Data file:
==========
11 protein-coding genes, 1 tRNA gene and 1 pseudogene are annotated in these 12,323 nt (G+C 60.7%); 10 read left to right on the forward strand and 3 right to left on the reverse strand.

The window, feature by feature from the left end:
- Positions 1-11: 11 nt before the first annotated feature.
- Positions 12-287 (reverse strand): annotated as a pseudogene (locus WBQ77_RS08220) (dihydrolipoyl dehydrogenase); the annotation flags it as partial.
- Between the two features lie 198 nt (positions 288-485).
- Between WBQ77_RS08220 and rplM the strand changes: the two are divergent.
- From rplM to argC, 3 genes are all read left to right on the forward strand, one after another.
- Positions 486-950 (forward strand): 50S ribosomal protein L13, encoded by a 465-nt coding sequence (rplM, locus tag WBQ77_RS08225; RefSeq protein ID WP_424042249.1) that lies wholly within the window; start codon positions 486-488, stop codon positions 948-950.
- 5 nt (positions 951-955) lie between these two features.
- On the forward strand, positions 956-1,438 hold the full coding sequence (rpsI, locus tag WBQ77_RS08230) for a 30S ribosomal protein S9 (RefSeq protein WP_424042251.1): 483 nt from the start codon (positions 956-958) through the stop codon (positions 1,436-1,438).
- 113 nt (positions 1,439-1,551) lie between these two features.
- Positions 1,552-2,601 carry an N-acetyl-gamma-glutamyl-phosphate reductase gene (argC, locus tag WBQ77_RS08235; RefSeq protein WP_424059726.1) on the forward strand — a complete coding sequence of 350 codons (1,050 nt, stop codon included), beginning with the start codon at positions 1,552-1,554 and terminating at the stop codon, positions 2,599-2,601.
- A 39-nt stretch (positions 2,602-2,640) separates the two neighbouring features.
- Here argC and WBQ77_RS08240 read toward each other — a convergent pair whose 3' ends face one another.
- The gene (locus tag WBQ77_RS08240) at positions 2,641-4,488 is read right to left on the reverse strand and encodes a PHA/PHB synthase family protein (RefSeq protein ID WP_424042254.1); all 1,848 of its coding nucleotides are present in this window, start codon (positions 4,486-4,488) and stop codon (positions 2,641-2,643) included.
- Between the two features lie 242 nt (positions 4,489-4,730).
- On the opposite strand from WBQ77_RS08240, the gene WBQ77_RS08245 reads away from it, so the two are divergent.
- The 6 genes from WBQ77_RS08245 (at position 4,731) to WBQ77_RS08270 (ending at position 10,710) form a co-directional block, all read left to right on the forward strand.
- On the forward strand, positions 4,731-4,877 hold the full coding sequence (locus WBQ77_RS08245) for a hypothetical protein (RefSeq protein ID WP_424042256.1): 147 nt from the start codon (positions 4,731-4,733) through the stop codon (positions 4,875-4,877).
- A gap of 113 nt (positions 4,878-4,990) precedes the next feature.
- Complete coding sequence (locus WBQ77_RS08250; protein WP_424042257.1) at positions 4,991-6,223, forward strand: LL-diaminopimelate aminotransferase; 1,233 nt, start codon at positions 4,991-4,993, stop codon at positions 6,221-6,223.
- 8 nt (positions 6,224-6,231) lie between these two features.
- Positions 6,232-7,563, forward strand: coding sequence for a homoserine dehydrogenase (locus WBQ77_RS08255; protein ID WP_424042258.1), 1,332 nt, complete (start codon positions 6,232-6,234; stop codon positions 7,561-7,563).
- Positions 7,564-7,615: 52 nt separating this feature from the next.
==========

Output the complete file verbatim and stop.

11 protein-coding genes, 1 tRNA gene and 1 pseudogene are annotated in these 12,323 nt (G+C 60.7%); 10 read left to right on the forward strand and 3 right to left on the reverse strand.

The window, feature by feature from the left end:
- Positions 1-11: 11 nt before the first annotated feature.
- Positions 12-287 (reverse strand): annotated as a pseudogene (locus WBQ77_RS08220) (dihydrolipoyl dehydrogenase); the annotation flags it as partial.
- Between the two features lie 198 nt (positions 288-485).
- Between WBQ77_RS08220 and rplM the strand changes: the two are divergent.
- From rplM to argC, 3 genes are all read left to right on the forward strand, one after another.
- Positions 486-950 (forward strand): 50S ribosomal protein L13, encoded by a 465-nt coding sequence (rplM, locus tag WBQ77_RS08225; RefSeq protein ID WP_424042249.1) that lies wholly within the window; start codon positions 486-488, stop codon positions 948-950.
- 5 nt (positions 951-955) lie between these two features.
- On the forward strand, positions 956-1,438 hold the full coding sequence (rpsI, locus tag WBQ77_RS08230) for a 30S ribosomal protein S9 (RefSeq protein WP_424042251.1): 483 nt from the start codon (positions 956-958) through the stop codon (positions 1,436-1,438).
- 113 nt (positions 1,439-1,551) lie between these two features.
- Positions 1,552-2,601 carry an N-acetyl-gamma-glutamyl-phosphate reductase gene (argC, locus tag WBQ77_RS08235; RefSeq protein WP_424059726.1) on the forward strand — a complete coding sequence of 350 codons (1,050 nt, stop codon included), beginning with the start codon at positions 1,552-1,554 and terminating at the stop codon, positions 2,599-2,601.
- A 39-nt stretch (positions 2,602-2,640) separates the two neighbouring features.
- Here argC and WBQ77_RS08240 read toward each other — a convergent pair whose 3' ends face one another.
- The gene (locus tag WBQ77_RS08240) at positions 2,641-4,488 is read right to left on the reverse strand and encodes a PHA/PHB synthase family protein (RefSeq protein ID WP_424042254.1); all 1,848 of its coding nucleotides are present in this window, start codon (positions 4,486-4,488) and stop codon (positions 2,641-2,643) included.
- Between the two features lie 242 nt (positions 4,489-4,730).
- On the opposite strand from WBQ77_RS08240, the gene WBQ77_RS08245 reads away from it, so the two are divergent.
- The 6 genes from WBQ77_RS08245 (at position 4,731) to WBQ77_RS08270 (ending at position 10,710) form a co-directional block, all read left to right on the forward strand.
- On the forward strand, positions 4,731-4,877 hold the full coding sequence (locus WBQ77_RS08245) for a hypothetical protein (RefSeq protein ID WP_424042256.1): 147 nt from the start codon (positions 4,731-4,733) through the stop codon (positions 4,875-4,877).
- A gap of 113 nt (positions 4,878-4,990) precedes the next feature.
- Complete coding sequence (locus WBQ77_RS08250; protein WP_424042257.1) at positions 4,991-6,223, forward strand: LL-diaminopimelate aminotransferase; 1,233 nt, start codon at positions 4,991-4,993, stop codon at positions 6,221-6,223.
- 8 nt (positions 6,224-6,231) lie between these two features.
- Positions 6,232-7,563, forward strand: coding sequence for a homoserine dehydrogenase (locus WBQ77_RS08255; protein ID WP_424042258.1), 1,332 nt, complete (start codon positions 6,232-6,234; stop codon positions 7,561-7,563).
- Positions 7,564-7,615: 52 nt separating this feature from the next.